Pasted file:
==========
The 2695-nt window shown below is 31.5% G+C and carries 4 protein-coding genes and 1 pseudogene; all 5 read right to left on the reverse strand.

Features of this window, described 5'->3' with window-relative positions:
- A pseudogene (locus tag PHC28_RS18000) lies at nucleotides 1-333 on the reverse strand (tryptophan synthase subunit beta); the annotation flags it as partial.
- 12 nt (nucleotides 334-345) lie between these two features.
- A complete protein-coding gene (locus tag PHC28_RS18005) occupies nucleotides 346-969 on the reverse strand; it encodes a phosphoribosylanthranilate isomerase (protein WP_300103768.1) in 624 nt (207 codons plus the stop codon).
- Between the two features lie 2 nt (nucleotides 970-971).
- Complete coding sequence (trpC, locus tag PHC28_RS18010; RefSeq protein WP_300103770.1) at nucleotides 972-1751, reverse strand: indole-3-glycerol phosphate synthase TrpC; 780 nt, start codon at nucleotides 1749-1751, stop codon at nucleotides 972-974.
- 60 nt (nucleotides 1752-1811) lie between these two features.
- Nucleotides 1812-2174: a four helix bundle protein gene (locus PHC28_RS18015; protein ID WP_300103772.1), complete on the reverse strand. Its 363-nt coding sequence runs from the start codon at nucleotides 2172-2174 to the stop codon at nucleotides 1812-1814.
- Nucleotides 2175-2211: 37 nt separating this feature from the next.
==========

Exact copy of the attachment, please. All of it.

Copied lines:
The 2695-nt window shown below is 31.5% G+C and carries 4 protein-coding genes and 1 pseudogene; all 5 read right to left on the reverse strand.

Features of this window, described 5'->3' with window-relative positions:
- A pseudogene (locus tag PHC28_RS18000) lies at nucleotides 1-333 on the reverse strand (tryptophan synthase subunit beta); the annotation flags it as partial.
- 12 nt (nucleotides 334-345) lie between these two features.
- A complete protein-coding gene (locus tag PHC28_RS18005) occupies nucleotides 346-969 on the reverse strand; it encodes a phosphoribosylanthranilate isomerase (protein WP_300103768.1) in 624 nt (207 codons plus the stop codon).
- Between the two features lie 2 nt (nucleotides 970-971).
- Complete coding sequence (trpC, locus tag PHC28_RS18010; RefSeq protein WP_300103770.1) at nucleotides 972-1751, reverse strand: indole-3-glycerol phosphate synthase TrpC; 780 nt, start codon at nucleotides 1749-1751, stop codon at nucleotides 972-974.
- 60 nt (nucleotides 1752-1811) lie between these two features.
- Nucleotides 1812-2174: a four helix bundle protein gene (locus PHC28_RS18015; protein ID WP_300103772.1), complete on the reverse strand. Its 363-nt coding sequence runs from the start codon at nucleotides 2172-2174 to the stop codon at nucleotides 1812-1814.
- Nucleotides 2175-2211: 37 nt separating this feature from the next.